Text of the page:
Something didn’t sit right with me in thinking that ‘stress’ was always a bad thing.
Phrases like “Don’t let it stress you out” or “That seems stressful” created the precedent that stress was bad, and that it should be avoided wherever possible. In fact, I almost used it as a heuristic for things that I should avoid.
My issue was that sometimes I would thrive in stressful situations. In many ways, I knew that I personally needed stress to perform better and to attain what wouldn’t be possible with the alternative, care-free mindset.
And it turns out, there’s a term for this type of beneficial stress. “Eustress”.
This, quite literally, means ‘good’ or ‘positive’ stress.
When we’re playing competitive sports, the stress that pushes us to compete cultivates teamwork and enhances our own individual performance. This is beneficial for us, therefore making it ‘eustress’.
At work, a challenge that forces us to rise to the occasion may stretch our limits without causing stress, burnout or mental overload. Think ‘puzzles’. They can be stressful at times, but we still choose to take them on, enjoying the process of completing them and cherishing the end-result.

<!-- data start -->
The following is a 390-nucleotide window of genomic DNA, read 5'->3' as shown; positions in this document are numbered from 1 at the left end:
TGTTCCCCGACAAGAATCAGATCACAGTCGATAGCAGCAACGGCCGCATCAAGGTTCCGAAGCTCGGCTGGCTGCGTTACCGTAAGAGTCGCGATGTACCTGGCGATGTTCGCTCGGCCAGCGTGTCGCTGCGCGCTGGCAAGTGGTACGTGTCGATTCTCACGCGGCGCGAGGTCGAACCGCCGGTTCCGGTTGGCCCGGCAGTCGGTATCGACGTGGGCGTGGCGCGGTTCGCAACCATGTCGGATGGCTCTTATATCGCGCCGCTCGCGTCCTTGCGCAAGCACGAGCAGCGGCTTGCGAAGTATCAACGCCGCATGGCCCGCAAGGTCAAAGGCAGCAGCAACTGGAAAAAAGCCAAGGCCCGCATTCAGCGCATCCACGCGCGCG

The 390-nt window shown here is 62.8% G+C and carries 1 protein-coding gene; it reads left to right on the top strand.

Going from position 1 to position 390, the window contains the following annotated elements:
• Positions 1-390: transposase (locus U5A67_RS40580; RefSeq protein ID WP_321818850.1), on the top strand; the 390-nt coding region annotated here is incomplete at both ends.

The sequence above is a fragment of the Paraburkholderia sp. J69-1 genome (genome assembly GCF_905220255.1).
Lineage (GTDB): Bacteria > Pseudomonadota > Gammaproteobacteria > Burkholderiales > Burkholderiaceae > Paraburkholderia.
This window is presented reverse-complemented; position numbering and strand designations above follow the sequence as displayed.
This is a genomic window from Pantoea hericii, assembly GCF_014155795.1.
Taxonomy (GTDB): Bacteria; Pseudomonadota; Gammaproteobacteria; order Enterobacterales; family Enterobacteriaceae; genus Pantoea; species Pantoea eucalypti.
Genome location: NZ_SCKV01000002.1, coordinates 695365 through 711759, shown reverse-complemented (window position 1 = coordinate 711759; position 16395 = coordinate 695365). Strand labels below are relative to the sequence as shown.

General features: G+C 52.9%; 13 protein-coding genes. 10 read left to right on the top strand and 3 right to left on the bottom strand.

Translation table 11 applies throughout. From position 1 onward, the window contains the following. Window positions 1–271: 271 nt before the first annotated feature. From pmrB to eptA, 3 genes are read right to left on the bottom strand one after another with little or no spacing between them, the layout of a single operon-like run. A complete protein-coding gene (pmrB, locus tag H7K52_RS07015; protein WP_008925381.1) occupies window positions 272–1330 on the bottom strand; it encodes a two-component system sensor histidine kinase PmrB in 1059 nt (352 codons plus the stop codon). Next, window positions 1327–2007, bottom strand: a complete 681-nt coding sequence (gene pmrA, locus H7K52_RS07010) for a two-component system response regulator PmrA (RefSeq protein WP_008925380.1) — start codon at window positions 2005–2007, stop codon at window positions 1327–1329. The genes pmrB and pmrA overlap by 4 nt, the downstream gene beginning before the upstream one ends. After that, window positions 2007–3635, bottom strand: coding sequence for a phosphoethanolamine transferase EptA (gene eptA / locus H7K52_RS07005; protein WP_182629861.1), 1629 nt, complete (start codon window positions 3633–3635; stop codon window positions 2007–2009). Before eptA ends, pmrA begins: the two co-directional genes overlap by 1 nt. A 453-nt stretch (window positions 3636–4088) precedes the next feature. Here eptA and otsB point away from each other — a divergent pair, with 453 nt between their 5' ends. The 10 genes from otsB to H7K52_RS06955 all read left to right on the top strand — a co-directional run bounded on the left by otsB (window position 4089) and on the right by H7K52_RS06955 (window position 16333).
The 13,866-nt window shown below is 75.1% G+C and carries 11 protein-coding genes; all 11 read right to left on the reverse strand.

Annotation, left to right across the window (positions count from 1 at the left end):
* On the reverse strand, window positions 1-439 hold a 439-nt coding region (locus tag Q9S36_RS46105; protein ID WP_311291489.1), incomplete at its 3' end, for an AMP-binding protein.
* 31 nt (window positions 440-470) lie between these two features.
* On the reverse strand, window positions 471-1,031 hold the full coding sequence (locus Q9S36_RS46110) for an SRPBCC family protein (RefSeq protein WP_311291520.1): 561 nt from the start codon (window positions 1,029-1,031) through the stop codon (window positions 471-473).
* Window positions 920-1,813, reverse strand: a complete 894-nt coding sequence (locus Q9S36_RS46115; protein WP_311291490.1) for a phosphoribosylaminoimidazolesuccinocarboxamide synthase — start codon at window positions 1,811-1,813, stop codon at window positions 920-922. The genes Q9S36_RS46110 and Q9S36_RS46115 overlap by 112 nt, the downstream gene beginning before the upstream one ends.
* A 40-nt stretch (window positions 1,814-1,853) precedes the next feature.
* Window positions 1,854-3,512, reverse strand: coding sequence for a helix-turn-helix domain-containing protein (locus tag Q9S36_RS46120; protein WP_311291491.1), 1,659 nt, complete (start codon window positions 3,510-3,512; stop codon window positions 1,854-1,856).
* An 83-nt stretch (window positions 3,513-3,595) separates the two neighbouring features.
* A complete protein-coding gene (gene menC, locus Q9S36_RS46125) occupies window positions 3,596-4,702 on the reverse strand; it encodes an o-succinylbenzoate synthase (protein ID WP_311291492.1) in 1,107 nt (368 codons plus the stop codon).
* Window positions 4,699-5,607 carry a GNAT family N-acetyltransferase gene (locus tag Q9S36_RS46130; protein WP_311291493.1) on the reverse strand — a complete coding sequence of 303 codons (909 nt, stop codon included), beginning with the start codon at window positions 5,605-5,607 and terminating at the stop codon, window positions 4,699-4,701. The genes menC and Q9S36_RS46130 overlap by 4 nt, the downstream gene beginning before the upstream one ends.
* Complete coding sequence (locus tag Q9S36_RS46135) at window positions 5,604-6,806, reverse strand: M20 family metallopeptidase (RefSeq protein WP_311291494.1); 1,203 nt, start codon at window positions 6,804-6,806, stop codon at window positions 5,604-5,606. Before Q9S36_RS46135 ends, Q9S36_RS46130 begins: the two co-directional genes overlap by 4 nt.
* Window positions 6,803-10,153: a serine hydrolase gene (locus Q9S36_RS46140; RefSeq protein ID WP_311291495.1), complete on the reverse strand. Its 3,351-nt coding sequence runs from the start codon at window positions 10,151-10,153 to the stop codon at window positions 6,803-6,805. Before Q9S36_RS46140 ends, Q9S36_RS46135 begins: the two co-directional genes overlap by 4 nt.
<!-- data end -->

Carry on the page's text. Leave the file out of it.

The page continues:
Even travel is an example of ‘eustress’. Being in a new environment is not exactly the most comfortable thing for our brains. We don’t know our way around, we don’t speak the language and therefore, we’re usually out of our comfort zone. That discomfort is a source of positive stress, one that creates new memories and expands our world view.
We’ve been conditioned to perceive stress as something that’s purely unhealthy. But when we think of good stress as something that can make us smarter, more creative and more resilient, it rids us of this false belief that could potentially hold us back.
So go get stressed. You’ve got some catching up to do.